Tapia (pictured left) was intrigued by the site's premise of challenging aspiring auteurs to create short films based on concepts and loglines suggested by the site. The finalists from a series of monthly competitions vie for the chance to have Filmaka fund the production of feature-length pic budgeted at up to $5 million.
What set Filmaka apart from similar web short film ventures, in Tapia's eyes, was the company it keeps. Backing the venture was Deepak Nayar, producer of noted indies "Bend it Like Beckham" and "Buena Vista Social Club," and the list of boldface names he'd assembled to judge the monthly submissions: Colin Firth, Werner Herzog, Neil LaBute, John Madden, Zak Penn, Paul Schrader, Bill Pullman and Wim Wenders.
Tapia moved through the monthly rounds of competition and is now among the finalists waiting to find out Monday (This just in: Winner is 21-year-old Nuru Rimington-Mkali of London. Click here to see his winning pic "And I Refuse to Forget.") if they're getting a coveted greenlight from Nayar. But Tapia already feels like a winner, because his Filmaka experience has opened more than a few doors for the Boston resident, who's in the process of moving to L.A.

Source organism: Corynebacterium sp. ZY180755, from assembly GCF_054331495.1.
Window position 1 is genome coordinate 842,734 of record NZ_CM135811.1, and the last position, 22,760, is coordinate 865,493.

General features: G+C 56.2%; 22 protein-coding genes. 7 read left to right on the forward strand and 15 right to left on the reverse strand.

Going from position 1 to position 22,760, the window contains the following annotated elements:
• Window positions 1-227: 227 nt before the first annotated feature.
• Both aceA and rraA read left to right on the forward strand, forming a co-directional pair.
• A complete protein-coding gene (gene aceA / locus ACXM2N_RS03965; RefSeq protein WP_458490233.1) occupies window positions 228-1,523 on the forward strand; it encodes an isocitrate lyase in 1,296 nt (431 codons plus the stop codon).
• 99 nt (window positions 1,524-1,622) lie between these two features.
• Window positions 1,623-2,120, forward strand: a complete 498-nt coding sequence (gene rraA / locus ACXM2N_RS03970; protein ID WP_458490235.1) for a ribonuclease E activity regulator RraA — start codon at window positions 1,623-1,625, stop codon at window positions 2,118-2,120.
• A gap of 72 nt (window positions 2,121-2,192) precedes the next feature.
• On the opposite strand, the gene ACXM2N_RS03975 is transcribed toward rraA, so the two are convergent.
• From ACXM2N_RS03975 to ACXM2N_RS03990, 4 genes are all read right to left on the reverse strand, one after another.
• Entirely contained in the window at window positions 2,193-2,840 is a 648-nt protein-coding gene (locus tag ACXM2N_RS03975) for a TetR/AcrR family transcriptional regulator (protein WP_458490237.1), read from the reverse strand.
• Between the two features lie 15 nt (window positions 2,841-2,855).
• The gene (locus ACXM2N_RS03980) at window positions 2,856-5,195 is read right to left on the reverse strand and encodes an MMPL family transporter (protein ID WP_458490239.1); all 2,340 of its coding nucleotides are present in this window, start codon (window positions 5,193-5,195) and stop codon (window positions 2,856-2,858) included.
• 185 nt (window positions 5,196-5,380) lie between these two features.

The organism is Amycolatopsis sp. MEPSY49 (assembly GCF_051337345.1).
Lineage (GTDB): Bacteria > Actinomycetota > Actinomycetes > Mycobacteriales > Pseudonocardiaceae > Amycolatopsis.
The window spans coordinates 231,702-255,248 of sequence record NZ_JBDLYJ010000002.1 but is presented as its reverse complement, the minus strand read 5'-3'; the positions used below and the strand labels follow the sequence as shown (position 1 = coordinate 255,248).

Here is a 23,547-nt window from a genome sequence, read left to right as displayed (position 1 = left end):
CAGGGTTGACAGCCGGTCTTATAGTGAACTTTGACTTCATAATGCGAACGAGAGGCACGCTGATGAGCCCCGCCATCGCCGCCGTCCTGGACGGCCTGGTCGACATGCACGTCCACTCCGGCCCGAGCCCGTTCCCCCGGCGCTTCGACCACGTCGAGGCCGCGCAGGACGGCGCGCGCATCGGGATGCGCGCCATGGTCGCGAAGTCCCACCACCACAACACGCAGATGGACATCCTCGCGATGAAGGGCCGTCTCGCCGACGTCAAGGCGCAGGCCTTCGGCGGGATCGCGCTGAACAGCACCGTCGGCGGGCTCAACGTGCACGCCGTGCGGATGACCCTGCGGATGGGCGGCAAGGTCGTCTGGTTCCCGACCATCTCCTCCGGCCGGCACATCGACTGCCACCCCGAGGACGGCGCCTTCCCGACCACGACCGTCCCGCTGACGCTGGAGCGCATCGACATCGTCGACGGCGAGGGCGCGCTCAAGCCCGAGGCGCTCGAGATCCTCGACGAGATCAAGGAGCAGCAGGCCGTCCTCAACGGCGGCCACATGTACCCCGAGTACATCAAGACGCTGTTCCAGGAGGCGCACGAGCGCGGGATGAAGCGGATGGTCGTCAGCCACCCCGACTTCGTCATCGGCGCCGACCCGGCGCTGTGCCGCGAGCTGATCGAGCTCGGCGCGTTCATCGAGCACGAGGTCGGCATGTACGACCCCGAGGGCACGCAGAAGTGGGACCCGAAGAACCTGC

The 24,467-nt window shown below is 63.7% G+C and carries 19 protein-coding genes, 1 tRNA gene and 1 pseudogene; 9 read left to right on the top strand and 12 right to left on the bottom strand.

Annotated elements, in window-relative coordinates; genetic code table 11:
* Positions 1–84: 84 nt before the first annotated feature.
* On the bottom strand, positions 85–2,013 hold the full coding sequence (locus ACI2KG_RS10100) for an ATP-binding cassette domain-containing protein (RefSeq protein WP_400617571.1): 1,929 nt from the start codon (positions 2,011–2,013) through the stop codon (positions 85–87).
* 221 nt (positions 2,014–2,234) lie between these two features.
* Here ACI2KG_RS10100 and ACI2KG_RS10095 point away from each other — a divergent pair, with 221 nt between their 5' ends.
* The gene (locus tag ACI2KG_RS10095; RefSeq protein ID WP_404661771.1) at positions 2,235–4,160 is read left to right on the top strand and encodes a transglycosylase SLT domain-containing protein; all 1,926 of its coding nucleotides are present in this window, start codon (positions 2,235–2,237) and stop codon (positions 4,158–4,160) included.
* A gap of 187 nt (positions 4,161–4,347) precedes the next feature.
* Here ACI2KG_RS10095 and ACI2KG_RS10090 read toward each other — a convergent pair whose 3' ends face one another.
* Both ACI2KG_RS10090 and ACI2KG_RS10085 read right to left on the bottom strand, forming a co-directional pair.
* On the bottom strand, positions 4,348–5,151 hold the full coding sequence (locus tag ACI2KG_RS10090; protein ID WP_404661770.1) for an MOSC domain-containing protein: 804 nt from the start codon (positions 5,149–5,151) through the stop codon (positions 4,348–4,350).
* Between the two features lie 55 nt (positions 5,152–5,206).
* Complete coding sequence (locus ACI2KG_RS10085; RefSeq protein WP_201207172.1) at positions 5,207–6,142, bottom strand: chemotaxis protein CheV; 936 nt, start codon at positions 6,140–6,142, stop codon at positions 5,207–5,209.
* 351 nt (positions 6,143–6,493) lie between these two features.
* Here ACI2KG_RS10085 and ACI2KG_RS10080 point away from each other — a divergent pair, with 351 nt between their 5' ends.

For starters, Tapia's collection of Filmaka shorts were enough to convince actor Malcolm McDowell to appear in his final-round pic, "The Secret Adventures of Mr. Grant." (Pictured right. Click here to watch the short.)He's also been accepted as a directing fellow in the diversity mentoring program run by Film Independent. And he's the first home-grown Filmaka talent to be signed to the fledgling company's management division.
It's a far cry from where he was a little over a year ago, fresh out of Boston University with a MFA, having focused on film production. He ran a video production shingle from his living room, but other than getting a few gigs producing short vids for the website of his undergrad alma mater, Harvard (where he earned a degree in biology), Tapia wasn't overly burdened with work.
Tapia had no shortage of motivation but the structure and deadlines provided by the monthly competitionwas the prod he needed to get cracking, at first on his own dime, and then with a little bit of coin from Filmaka as he advanced through the final rounds.